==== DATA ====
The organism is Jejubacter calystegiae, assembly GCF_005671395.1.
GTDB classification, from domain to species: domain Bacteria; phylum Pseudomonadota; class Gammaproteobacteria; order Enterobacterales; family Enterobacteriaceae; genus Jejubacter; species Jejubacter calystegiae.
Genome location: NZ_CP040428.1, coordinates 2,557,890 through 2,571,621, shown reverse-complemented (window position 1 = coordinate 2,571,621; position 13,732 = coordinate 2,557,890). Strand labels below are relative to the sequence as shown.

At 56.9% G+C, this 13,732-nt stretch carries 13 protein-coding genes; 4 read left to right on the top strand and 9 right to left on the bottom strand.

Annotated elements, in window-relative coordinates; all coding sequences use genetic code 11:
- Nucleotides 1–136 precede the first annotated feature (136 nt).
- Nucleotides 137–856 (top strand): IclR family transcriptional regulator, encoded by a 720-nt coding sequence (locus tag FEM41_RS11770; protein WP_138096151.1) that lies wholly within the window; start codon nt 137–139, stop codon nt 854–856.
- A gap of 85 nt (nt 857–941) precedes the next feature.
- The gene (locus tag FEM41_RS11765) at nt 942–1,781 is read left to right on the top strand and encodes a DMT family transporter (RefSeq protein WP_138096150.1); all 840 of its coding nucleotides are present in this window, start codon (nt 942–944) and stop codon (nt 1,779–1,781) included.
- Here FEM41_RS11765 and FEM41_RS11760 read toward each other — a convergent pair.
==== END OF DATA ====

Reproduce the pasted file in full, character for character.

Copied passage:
The organism is Jejubacter calystegiae, assembly GCF_005671395.1.
GTDB classification, from domain to species: domain Bacteria; phylum Pseudomonadota; class Gammaproteobacteria; order Enterobacterales; family Enterobacteriaceae; genus Jejubacter; species Jejubacter calystegiae.
Genome location: NZ_CP040428.1, coordinates 2,557,890 through 2,571,621, shown reverse-complemented (window position 1 = coordinate 2,571,621; position 13,732 = coordinate 2,557,890). Strand labels below are relative to the sequence as shown.

At 56.9% G+C, this 13,732-nt stretch carries 13 protein-coding genes; 4 read left to right on the top strand and 9 right to left on the bottom strand.

Annotated elements, in window-relative coordinates; all coding sequences use genetic code 11:
- Nucleotides 1–136 precede the first annotated feature (136 nt).
- Nucleotides 137–856 (top strand): IclR family transcriptional regulator, encoded by a 720-nt coding sequence (locus tag FEM41_RS11770; protein WP_138096151.1) that lies wholly within the window; start codon nt 137–139, stop codon nt 854–856.
- A gap of 85 nt (nt 857–941) precedes the next feature.
- The gene (locus tag FEM41_RS11765) at nt 942–1,781 is read left to right on the top strand and encodes a DMT family transporter (RefSeq protein WP_138096150.1); all 840 of its coding nucleotides are present in this window, start codon (nt 942–944) and stop codon (nt 1,779–1,781) included.
- Here FEM41_RS11765 and FEM41_RS11760 read toward each other — a convergent pair.